The only reason I didn't include something like that in the post is that I didn't want to overwhelm newbies. I don't agree with your first remark: what do you expect to be returned when you return a value not wrapped in a promise? Not everybody knows their stuff especially junior developers. Never catch a promise that you are un-able to handle. It's better to require the stuff you need by hand. This article, , was originally published at. And before moving past the intro that contains the quiz in question, it's been over a year before I last looked at them, much less read any up-to-date spec.
Long stack traces, unhandled rejection reporting and warnings for many of the mistakes you cover coming in 3. When you chain a promise or promisify a callback instead of using a deferred or the promise constructor both are just as evil here , the wiring is done implicitly and there is a lot less code. Also helped me to re-understand some things : One thing though, Advanced mistake 4, is in my opinion good answer, the Q library however gives a afaik non-a+-standard way of doing that which I like: from: getUserByName 'nolan'. Please provide any additional information below. If you have a suggestion for warnings please open an issue If you want to contribute we'd love docs contributions as you clearly have good technical writing. Reply to this email directly or view it on GitHub. So yes, the example doesn't use all the best practices.
You can see the needed websites to be added to Trusted websites from source of the problem page. In the former, it throws synchronously, which especially in node is almost never what you want. And yet, I had to give a presentation at my last contract with basically the same information in this blog post because half the team was getting it wrong and the other half was tired of cleaning up. It is, but it only works for pairs and then you wind up with the relatively nonsensical 'fst' and 'snd' names. I see just a grey header with a few pieces of text and that's it.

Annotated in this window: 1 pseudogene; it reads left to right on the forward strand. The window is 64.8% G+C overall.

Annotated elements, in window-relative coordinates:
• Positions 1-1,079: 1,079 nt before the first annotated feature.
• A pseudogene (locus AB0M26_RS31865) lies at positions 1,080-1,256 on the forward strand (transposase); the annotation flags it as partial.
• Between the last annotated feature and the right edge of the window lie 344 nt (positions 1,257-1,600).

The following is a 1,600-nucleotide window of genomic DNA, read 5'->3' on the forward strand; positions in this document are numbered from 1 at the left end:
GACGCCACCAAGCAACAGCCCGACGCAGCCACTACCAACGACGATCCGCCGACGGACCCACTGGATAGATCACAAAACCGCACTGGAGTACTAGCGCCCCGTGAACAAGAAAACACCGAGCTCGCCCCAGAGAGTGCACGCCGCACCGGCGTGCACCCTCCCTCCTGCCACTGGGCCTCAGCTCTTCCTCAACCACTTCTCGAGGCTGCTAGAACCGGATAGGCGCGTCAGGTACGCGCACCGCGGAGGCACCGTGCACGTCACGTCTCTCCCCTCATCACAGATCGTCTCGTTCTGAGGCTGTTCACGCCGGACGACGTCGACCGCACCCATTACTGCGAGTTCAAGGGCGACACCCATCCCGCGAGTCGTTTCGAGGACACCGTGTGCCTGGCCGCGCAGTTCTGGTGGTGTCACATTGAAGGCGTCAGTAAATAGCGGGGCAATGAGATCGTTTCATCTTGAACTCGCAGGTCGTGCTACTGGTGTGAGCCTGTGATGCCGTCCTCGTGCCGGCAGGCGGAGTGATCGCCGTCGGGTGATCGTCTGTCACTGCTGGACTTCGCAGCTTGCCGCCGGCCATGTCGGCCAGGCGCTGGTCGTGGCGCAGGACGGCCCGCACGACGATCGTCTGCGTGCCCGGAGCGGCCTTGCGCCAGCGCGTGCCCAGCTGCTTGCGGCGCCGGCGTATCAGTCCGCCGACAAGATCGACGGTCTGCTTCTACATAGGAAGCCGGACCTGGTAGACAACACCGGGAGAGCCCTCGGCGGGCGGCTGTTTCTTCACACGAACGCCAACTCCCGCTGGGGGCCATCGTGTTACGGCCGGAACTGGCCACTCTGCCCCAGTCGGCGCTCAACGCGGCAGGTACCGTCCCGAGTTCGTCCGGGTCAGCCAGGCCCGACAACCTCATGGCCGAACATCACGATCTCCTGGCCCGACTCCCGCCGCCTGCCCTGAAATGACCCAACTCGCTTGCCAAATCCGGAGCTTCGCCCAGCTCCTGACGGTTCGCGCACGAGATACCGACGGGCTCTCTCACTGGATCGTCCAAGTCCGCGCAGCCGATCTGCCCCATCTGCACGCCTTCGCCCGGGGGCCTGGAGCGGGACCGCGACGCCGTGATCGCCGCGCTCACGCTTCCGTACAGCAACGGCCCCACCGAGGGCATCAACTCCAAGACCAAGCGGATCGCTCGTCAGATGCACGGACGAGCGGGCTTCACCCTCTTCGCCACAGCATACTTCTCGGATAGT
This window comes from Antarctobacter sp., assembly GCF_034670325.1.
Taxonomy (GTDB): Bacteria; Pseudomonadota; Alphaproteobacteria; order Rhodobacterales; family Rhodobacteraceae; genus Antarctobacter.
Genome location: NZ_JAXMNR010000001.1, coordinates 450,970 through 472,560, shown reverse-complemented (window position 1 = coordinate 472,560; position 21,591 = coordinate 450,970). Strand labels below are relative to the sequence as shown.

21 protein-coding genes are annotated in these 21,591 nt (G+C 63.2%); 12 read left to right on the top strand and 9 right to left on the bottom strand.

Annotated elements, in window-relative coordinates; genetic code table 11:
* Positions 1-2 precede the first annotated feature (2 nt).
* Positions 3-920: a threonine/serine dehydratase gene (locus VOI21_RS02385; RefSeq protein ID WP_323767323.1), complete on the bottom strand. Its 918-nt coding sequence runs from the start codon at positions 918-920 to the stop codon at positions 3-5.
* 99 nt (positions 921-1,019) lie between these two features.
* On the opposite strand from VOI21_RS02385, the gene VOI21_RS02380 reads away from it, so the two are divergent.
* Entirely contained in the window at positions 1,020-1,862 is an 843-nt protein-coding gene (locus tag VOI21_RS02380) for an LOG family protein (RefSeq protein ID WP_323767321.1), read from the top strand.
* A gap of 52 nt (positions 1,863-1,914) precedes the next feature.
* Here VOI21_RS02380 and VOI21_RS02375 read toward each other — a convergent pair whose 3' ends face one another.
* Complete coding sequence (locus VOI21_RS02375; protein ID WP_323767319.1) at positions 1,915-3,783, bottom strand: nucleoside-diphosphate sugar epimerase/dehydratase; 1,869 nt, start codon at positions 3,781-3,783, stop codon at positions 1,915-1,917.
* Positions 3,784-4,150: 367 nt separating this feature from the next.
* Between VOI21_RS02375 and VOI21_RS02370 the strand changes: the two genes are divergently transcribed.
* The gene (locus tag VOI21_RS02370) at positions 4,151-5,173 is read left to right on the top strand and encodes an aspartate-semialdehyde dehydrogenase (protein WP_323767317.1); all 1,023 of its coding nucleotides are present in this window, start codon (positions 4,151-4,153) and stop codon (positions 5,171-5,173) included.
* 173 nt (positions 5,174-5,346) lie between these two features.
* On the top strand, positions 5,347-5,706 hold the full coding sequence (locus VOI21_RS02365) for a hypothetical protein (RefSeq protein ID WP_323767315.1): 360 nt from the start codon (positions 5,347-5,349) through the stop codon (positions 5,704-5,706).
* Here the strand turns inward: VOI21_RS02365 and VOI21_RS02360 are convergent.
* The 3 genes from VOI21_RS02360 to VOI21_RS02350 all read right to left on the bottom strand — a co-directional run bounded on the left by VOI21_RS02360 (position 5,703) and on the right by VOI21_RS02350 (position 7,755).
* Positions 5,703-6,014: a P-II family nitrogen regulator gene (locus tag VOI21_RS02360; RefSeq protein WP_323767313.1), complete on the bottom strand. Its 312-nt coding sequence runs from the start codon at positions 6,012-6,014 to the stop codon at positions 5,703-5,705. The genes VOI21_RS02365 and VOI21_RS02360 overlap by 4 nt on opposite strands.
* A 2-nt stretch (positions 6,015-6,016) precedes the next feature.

Please could this be fixed. But at this point, I've never used or authored a Promise, ever. I use bluebird for Promises, which is just the most fantastic Promises lib ever conceived, no joke; if you haven't used it try it. The fix could be super simple, I'm just not experienced in this world yet : Thanks for the aurelia webpack support, it is awesome! There's no way that language designers can anticipate every type of convenient syntax, nor would they accept everything that we might want. Looking forward to it getting even better! Also on your timing diagrams it may be worth indicating that methods don't start executing at the exact same time due to the single thread: doSomething.
The problem arises when writing non happy path code, you not only have to think about the promises syntax, but about the abstraction it's creating over callbacks. . Almost all the code I write is asynchronous and it is a pita to always wrestle around different patterns exposed by various libraries, and write bloat for things that are essentially sequential just that they happen to involve a lot of io latency. No manual copy-pasting of polyfills or looking around for the best choice. I suppose a library could provide stricter map and flatMap for people who deeply care about this. I'm not sure I quite understand what you're referring to, but I think you mean the fact that you can chain then calls Promise. It's hard to come up with a short example for this because strange values turning up where they don't belong is a property of large, dynamically typed systems.
Go to on internet explorer 11 I'm using windows 10. I'm sure there are many more. In the latter at least with every promise library and native promise implementation I've seen if the code in '. It would also really help if you were verbose in the naming of your methods as to weather they were async or not. Go to on internet explorer 11 I'm using windows 10. What do you see instead? In fact and I can only speak for myself here, but this is how it played out when I went through it , not having an extensive familiarity with Promises may help for the quiz, because that knowledge isn't crowding your thinking, and all you see is function calls.